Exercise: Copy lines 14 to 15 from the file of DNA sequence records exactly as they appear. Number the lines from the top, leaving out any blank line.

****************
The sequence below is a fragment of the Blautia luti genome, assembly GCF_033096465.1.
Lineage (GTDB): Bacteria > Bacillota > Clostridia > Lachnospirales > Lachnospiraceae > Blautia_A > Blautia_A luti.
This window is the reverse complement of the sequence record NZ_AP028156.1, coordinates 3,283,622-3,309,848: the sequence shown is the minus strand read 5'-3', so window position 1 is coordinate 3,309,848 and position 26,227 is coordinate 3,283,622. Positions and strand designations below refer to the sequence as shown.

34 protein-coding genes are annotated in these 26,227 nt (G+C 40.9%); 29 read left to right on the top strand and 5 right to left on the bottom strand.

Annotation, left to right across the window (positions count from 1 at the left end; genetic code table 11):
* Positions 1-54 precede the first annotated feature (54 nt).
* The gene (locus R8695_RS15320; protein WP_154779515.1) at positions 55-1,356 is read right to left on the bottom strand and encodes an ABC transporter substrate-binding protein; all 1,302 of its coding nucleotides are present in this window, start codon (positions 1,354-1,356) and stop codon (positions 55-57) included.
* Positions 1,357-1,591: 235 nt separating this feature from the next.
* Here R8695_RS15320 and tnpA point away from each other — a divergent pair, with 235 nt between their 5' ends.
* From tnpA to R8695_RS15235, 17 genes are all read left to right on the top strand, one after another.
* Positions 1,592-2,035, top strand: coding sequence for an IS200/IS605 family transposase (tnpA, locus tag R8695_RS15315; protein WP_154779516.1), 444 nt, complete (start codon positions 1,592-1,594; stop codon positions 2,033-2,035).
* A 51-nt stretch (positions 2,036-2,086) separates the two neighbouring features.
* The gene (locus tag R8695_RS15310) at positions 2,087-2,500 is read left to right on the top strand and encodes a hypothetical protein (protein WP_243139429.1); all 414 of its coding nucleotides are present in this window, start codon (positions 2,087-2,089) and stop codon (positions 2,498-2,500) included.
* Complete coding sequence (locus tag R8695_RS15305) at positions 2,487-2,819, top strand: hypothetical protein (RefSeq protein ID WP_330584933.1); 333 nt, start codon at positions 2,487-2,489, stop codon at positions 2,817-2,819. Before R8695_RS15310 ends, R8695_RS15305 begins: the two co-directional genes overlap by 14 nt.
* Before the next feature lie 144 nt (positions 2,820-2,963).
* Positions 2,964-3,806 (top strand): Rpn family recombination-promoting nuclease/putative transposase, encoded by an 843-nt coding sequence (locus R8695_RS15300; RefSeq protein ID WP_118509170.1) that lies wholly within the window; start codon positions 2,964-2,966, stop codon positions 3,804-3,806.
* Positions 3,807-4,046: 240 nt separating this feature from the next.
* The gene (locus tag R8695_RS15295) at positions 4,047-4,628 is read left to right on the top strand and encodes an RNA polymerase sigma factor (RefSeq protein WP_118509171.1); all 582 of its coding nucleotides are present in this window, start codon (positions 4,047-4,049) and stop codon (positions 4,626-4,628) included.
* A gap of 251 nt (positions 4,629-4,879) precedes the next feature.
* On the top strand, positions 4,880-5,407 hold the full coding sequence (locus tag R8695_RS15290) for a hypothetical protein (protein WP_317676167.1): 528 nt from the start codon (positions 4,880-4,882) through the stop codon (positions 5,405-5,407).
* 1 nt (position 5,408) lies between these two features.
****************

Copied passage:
* Complete coding sequence (locus tag R8695_RS15305) at positions 2,487-2,819, top strand: hypothetical protein (RefSeq protein ID WP_330584933.1); 333 nt, start codon at positions 2,487-2,489, stop codon at positions 2,817-2,819. Before R8695_RS15310 ends, R8695_RS15305 begins: the two co-directional genes overlap by 14 nt.
* Before the next feature lie 144 nt (positions 2,820-2,963).